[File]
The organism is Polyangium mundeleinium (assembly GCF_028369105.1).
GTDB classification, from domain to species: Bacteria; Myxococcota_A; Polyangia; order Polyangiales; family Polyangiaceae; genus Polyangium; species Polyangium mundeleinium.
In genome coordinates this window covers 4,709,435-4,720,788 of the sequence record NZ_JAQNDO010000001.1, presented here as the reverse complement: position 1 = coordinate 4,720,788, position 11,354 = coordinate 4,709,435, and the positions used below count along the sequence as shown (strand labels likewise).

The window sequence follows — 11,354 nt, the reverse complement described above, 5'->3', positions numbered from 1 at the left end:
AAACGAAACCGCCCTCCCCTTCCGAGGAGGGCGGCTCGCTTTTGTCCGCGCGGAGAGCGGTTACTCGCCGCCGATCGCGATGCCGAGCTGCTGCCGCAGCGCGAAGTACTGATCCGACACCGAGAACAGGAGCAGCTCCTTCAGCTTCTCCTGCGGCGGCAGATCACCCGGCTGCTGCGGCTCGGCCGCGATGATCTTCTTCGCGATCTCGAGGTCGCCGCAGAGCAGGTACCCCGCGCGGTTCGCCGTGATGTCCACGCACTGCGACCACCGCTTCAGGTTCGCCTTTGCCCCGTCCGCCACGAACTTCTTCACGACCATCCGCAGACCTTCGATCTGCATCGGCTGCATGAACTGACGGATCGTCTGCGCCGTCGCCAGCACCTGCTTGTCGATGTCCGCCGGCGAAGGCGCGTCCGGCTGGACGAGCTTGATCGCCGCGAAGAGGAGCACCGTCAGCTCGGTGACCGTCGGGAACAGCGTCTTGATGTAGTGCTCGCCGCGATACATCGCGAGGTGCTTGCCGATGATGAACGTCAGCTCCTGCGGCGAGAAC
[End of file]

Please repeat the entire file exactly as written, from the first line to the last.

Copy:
The organism is Polyangium mundeleinium (assembly GCF_028369105.1).
GTDB classification, from domain to species: Bacteria; Myxococcota_A; Polyangia; order Polyangiales; family Polyangiaceae; genus Polyangium; species Polyangium mundeleinium.
In genome coordinates this window covers 4,709,435-4,720,788 of the sequence record NZ_JAQNDO010000001.1, presented here as the reverse complement: position 1 = coordinate 4,720,788, position 11,354 = coordinate 4,709,435, and the positions used below count along the sequence as shown (strand labels likewise).

The window sequence follows — 11,354 nt, the reverse complement described above, 5'->3', positions numbered from 1 at the left end:
AAACGAAACCGCCCTCCCCTTCCGAGGAGGGCGGCTCGCTTTTGTCCGCGCGGAGAGCGGTTACTCGCCGCCGATCGCGATGCCGAGCTGCTGCCGCAGCGCGAAGTACTGATCCGACACCGAGAACAGGAGCAGCTCCTTCAGCTTCTCCTGCGGCGGCAGATCACCCGGCTGCTGCGGCTCGGCCGCGATGATCTTCTTCGCGATCTCGAGGTCGCCGCAGAGCAGGTACCCCGCGCGGTTCGCCGTGATGTCCACGCACTGCGACCACCGCTTCAGGTTCGCCTTTGCCCCGTCCGCCACGAACTTCTTCACGACCATCCGCAGACCTTCGATCTGCATCGGCTGCATGAACTGACGGATCGTCTGCGCCGTCGCCAGCACCTGCTTGTCGATGTCCGCCGGCGAAGGCGCGTCCGGCTGGACGAGCTTGATCGCCGCGAAGAGGAGCACCGTCAGCTCGGTGACCGTCGGGAACAGCGTCTTGATGTAGTGCTCGCCGCGATACATCGCGAGGTGCTTGCCGATGATGAACGTCAGCTCCTGCGGCGAGAAC